Behind Enemy Lines: Vikings host Cardinals coming off win over Eagles

It’s been an odd season for the Minnesota Vikings.
They began the year with a win over the 49ers before a tie against the Packers, a confounding loss to the Bills and a touchdown defeat against the still-undefeated Los Angeles Rams. Then came a 23-21 win on Sunday over the reigning champion Philadelphia Eagles.
After signing with Minnesota this offseason, quarterback Kirk Cousins isn’t to blame for much. He’s second in the NFL with 1,688 passing yards through Week 5 and is completing 71 percent of his passes.
Cousins has thrown 11 touchdowns to two interceptions, though he has been bit by five fumbles.
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Meanwhile, the Vikings’ run game (65.8 yards per game) is at the forefront of their concerns, as they rank just ahead of the league-worst Cardinals (64.6 yards per game), who they host in Week 6 at U.S. Bank Stadium in Minneapolis.
To get to know Minnesota heading into Arizona’s visit, let’s go Behind Enemy Lines.

Tuesday, October 9
• Creative playcalling allows Vikings to show pulse in run game (ESPN)
Philadelphia allowed a season-high 77 yards rushing to a team still trying to find its footing in the ground game.
That rushing total won’t cause many heads to turn, but given that Minnesota’s running backs gained a league-low 182 yards from scrimmage in the first four weeks, including just 14 rushing yards against Buffalo, the type of performance the run game turned in against Philadelphia is noteworthy, not for its immense production but the strategy behind it.
“We knew it wasn’t going to be easy to just come in here and run the football,” quarterback Kirk Cousins said. “In some cases you have to be smart and not play into their hand by running the ball. I do think when we picked our spots, we were pretty efficient and had the runs when we needed them.”
DeFilippo decided that the best way to mitigate the Eagles’ pass rush was by getting around it, forcing runs outside designed to attack the perimeter and utilizing quick screens to generate early production.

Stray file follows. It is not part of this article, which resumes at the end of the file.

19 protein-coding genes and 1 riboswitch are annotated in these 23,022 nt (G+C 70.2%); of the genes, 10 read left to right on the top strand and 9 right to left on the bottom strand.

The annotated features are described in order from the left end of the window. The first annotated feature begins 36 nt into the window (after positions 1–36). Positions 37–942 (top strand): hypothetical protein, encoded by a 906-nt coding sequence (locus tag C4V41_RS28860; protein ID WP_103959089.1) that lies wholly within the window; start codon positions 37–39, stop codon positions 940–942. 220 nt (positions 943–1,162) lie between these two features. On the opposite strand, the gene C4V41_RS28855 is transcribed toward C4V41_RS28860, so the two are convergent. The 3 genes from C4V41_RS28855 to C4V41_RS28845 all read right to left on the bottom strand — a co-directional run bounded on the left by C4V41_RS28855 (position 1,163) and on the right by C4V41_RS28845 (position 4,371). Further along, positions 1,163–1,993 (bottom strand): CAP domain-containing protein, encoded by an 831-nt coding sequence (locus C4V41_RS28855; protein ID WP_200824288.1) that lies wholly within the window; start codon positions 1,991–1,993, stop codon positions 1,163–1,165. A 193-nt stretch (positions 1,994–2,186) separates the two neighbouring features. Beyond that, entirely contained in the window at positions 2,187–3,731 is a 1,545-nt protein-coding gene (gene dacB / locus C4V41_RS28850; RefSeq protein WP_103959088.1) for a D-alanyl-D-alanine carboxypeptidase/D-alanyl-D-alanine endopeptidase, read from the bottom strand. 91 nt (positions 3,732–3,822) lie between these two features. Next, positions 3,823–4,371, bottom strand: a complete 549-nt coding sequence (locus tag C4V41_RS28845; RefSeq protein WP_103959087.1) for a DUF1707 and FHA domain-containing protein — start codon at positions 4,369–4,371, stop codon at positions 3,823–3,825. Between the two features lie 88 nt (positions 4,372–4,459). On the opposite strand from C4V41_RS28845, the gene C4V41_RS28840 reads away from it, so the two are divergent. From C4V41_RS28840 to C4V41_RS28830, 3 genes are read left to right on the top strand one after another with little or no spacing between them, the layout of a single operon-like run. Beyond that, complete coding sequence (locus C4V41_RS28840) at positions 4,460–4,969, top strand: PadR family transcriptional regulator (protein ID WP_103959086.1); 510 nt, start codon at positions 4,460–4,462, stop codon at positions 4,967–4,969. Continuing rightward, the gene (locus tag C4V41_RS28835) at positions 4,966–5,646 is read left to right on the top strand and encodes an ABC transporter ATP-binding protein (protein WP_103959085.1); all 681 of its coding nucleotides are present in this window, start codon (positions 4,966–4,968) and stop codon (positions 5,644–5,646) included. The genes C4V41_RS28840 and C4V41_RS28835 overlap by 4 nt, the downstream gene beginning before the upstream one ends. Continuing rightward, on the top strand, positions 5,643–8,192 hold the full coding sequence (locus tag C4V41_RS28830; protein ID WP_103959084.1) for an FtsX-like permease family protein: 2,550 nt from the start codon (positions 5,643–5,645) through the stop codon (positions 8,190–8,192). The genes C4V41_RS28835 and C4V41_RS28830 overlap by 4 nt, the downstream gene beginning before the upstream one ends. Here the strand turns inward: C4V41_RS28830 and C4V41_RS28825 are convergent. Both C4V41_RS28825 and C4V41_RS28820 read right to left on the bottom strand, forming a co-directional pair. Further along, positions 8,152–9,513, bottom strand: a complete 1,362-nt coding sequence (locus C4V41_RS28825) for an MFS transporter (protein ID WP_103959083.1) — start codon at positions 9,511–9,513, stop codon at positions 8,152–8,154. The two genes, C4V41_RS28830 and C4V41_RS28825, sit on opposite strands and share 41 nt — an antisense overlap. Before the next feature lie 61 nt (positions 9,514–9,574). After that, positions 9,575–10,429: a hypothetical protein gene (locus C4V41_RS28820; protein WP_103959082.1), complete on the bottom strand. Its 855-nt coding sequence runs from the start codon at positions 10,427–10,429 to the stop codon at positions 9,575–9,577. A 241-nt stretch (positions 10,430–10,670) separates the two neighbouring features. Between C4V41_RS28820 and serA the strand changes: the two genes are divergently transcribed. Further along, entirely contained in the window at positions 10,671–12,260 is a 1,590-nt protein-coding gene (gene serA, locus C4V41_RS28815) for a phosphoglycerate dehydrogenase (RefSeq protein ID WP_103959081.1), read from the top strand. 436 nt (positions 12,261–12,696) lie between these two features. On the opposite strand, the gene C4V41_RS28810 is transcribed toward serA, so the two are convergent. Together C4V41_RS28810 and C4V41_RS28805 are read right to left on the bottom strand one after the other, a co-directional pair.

• Stephen Weatherly answers the call for Vikings (Star Tribune)
While Everson Griffen remains away from the team while dealing with mental health issues, the Vikings have turned to Weatherly, installing him as their starting left end while moving Danielle Hunter to Griffen’s normal spot on the right side.
He had played just 91 career snaps on defense before this season, working mainly on special teams while studying under Vikings veterans and defensive line coach Andre Patterson. He had primarily been known to fans for his unique background off the field: Weatherly plays nine musical instruments, was the captain of his high school robotics team, spent time in Germany in high school, and has a grandmother, Dianna Johnson, who studied at MIT and Harvard.
• Film review: Top weapons, scheme mean Vikings can, again, outlast O-line woes (Star Tribune)
Meanwhile, Cousins is overcoming the biggest question mark he faced when coming to Minnesota — playing under pressure. The Vikings’ top-5 passing attack has thrived in spite of the quarterback feeling heat on more than 42 percent of his throws, according to Pro Football Focus. That pressure rate trails only Houston’s Deshaun Watson (45.7 percent) through five weeks of the NFL season.
Cousins impressed again in Philadelphia, completing a remarkable 81 percent of his passes while getting hit (not hurried, actually hit) on 10 of 37 throws. His few “unbelievable” throws, as head coach Mike Zimmer described them, came with multiple Eagles in his face.
• Kirk Cousins has more than lived up to expectations so far (Star Tribune)
Five games into the season is not the biggest sample size, but so far it is clear the Cousins is at least meeting — and perhaps exceeding — expectations as a Tier 2 quarterback. His fumbles have been a source of concern, but everything else about his game has been on point.
Pro Football Focus has him as a top-10 quarterback overall, with sterling numbers on deep ball accuracy and passing under pressure — two things that were combined in one critical play Sunday when Cousins found Adam Thielen on a 68-yard connection. Cousins also ranks No. 7 in ESPN’s Total QBR metric.
Aside from numbers, Cousins has made a handful of seemingly impossible throws every game.
• Should the Vikings stop trying to run the ball? (1500 ESPN)
The Vikings would hardly be the first team in history to succeed while abandoning the run. Last year the Detroit Lions ran just 363 times for a league-worst 1,221 yards and still finished seventh in the NFL in total points. In 2015, the New England Patriots were third worst in total rushing yards and yards per carry and scored the third most points.
Vikings head coach Mike Zimmer talked on Monday about how defenses are impacting rushing throughout the league.
“The thing that I think is the defenses now, there’s so many defense now that are playing single-high,” Zimmer said. “That makes it much more difficult to run the football into usually. These teams that are checking the ball and throwing it. They’re taking a five-yard throw as opposed to a two-yard run. I think that’s just kind of how it is. I do think it’ll get more balanced as the season continues to progress a little bit. I could be wrong but I think it’ll get more balanced.”
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